Description
ORIGIN OF THE INVENTION

This invention was made by an employee of the United States Government together with government support under contract awarded by the National Aeronautics and Space Administration and may be manufactured and used by or for the Government for governmental purposes without the payment of any royalties thereon or thereof.

BACKGROUND OF THE INVENTION

1. Field of the Invention

This invention relates to an apparatus for testing single ball bearings lubricants and/or materials in an oscillating rotary motion, and more particularly to such a test apparatus capable of providing environmental conditions including specific temperature, humidity, vacuum, atomic oxygen and other space simulated environmental conditions while monitoring the applied load, resisting torque, angle of rotation and/or coefficient of friction in real time.

2. Prior Art

A variety of lubricant and material test apparatuses have been produced. Falex Corporation maintains a web presence at www.falex.com and displays a number of test apparatuses they currently market and sell. None of these apparatuses are believed to test the performance of lubricants or materials relating to a single ball bearing subjected to oscillating rotary motion.

U.S. Pat. No. 6,324,899 shows a bearing sensor integration for a lubrication analysis system which allows various parameters of lubrication fluid to be sensed while the bearing is in use. The sensor integration described and shown in the '899 patent does not provide a testing apparatus for testing a monoball and the materials and/or lubricants utilized on a monoball in an oscillating early motion. Additionally, U.S. Pat. No. 6,196,057 shows an integrated multi-element lubrication sensor and lubricant health assessment which includes at least two sensors collecting data relating to a particular parameter of a fluid. This technology shown and described in this apparatus appears to be very similar to that taught in U.S. Pat. No. 6,324,899 also owned by Reliance Electric Technologies, LLC.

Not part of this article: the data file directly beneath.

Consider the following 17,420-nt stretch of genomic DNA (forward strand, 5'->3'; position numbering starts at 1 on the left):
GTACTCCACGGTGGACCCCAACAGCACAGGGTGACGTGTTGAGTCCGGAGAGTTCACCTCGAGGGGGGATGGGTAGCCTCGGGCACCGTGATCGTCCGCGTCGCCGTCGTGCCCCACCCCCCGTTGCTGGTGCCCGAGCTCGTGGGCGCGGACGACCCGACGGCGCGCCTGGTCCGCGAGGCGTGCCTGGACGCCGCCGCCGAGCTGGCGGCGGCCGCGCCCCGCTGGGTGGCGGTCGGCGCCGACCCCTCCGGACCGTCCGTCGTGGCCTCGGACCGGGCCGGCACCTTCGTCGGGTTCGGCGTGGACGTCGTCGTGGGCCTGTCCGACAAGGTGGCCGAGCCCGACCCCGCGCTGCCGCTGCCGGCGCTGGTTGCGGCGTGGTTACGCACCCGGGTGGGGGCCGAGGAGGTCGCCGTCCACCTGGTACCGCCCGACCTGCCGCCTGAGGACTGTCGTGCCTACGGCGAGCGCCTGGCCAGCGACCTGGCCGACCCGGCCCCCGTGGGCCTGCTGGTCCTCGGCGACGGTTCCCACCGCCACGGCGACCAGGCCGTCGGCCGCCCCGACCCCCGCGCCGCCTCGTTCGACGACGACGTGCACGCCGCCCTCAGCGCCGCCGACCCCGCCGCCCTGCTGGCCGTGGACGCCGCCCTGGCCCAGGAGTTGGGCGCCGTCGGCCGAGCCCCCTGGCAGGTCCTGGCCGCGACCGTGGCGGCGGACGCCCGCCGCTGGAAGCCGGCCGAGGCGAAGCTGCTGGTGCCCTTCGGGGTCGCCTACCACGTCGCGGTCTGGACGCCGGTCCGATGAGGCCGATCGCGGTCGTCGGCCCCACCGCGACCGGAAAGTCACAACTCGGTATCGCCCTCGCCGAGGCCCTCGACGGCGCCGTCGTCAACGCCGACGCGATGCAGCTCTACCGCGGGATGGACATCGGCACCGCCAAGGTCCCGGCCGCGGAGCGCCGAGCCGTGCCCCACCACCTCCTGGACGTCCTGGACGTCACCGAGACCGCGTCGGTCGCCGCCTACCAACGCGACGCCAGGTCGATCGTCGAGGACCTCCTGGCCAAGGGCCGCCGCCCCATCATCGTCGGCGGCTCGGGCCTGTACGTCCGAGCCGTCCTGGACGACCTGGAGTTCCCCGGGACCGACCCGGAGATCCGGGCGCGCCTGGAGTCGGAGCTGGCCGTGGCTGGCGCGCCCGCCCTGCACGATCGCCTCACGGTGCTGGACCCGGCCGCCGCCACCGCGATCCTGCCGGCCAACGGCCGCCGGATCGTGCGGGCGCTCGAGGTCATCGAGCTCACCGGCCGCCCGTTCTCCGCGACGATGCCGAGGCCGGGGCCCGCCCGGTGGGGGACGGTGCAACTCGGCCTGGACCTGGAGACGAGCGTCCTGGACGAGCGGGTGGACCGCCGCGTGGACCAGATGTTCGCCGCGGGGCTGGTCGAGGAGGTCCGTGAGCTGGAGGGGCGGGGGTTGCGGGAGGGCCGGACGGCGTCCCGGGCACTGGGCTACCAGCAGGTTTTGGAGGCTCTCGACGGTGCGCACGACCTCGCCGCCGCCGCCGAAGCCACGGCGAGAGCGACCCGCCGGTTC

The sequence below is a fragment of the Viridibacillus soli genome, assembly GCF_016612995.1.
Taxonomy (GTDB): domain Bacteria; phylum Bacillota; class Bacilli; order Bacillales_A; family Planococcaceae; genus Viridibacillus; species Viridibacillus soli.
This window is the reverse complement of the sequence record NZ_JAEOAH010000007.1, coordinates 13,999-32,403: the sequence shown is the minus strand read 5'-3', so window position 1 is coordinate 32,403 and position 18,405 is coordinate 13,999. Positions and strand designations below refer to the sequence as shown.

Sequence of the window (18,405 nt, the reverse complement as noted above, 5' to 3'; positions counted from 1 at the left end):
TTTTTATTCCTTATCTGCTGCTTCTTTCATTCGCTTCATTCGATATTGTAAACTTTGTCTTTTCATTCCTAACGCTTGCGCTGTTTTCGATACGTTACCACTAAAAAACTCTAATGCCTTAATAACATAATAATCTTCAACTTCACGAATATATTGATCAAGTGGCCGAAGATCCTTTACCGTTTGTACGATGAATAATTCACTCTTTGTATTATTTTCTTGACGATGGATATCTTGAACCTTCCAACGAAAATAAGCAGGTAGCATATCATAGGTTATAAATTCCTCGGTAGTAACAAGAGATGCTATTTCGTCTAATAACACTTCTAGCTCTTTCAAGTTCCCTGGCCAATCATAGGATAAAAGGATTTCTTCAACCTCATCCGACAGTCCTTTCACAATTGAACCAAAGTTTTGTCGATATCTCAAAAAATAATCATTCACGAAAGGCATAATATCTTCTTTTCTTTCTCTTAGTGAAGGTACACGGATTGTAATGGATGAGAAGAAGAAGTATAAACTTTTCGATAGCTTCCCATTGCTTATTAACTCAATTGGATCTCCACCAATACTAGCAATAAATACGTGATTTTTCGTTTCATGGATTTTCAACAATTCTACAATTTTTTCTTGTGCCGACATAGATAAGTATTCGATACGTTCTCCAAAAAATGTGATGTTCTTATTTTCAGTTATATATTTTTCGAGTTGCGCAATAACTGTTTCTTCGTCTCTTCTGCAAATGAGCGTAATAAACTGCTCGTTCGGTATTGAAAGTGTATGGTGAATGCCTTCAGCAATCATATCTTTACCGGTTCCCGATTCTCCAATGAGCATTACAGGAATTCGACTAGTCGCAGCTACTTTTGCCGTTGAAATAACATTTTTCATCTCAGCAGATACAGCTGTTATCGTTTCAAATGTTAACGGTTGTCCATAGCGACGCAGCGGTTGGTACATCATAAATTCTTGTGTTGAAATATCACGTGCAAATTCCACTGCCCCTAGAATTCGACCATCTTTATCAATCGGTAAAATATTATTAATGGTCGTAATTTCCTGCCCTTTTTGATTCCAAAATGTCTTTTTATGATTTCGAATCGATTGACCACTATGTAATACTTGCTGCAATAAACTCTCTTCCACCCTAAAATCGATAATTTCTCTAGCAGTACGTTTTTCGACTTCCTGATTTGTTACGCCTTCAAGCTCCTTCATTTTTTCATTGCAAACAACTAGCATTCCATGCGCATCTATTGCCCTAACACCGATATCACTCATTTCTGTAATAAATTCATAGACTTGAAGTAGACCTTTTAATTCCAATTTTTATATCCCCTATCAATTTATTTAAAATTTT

U.S. Pat. No. 6,009,764 shows a frequency discrimination type torque tester for use in determining bearing quality. This frequency discrimination type torque tester apparently breaks down a torque acting between an outer and an inner racing of a bearing into a spiky change component and an undulated change component. U.S. Pat. No. 6,003,229 shows an apparatus and method of precisely preloading a bearing onto a shaft. Neither of these devices are believed to be used as test apparatus for oscillatory rotary motion of spherical monoballs, lubricants and materials subjected to a measured applied loading and torque.

U.S. Pat. No. 5,959,189 shows a test apparatus of lubricating system with performance of rolling bearings. Specifically, the apparatus analyzes performance of a test bearing under different axial loads, rotating speed and lubrication conditions. This apparatus is not configured to evaluate spherical bearings under high loads, only roller type bearings and the condition of the lubricating system.

U.S. Pat. No. 5,633,809 shows a multi-function fluid flow monitoring apparatus with a velocity sensor capability. This device is a fluid phase monitoring apparatus which does not test bearings.

U.S. Pat. No. 5,275,258 shows an apparatus for detecting bearing-seize conditions in a reciprocating machine. This apparatus evaluates a condition of a liquid lubricant in a journal bearing and does not test solid film lubricants or greases in a slow oscillating motion under high loads.

U.S. Pat. No. 5,226,308 shows a system for testing bearings which utilizes a pair of spaced bearings and a bearing holder with an annular collar for holding the bearing to be tested. The bearing holder may be utilized to assist in applying a radial load to the bearing. This test apparatus is utilized with roller bearings under radial loads. It cannot be configured to test spherical bearings in a slow oscillating motion under high loads.

While numerous efforts have been made to test lubricants and materials with various bearings, there still exists a need to test a spherical bearing, lubricants and materials subjected to an oscillating rotary motion, particularly when under high load conditions in a controlled environment.

SUMMARY OF THE INVENTION

A need exists for an improved test apparatus for testing spherical ball bearings, lubricants and/or materials in oscillating rotary motion.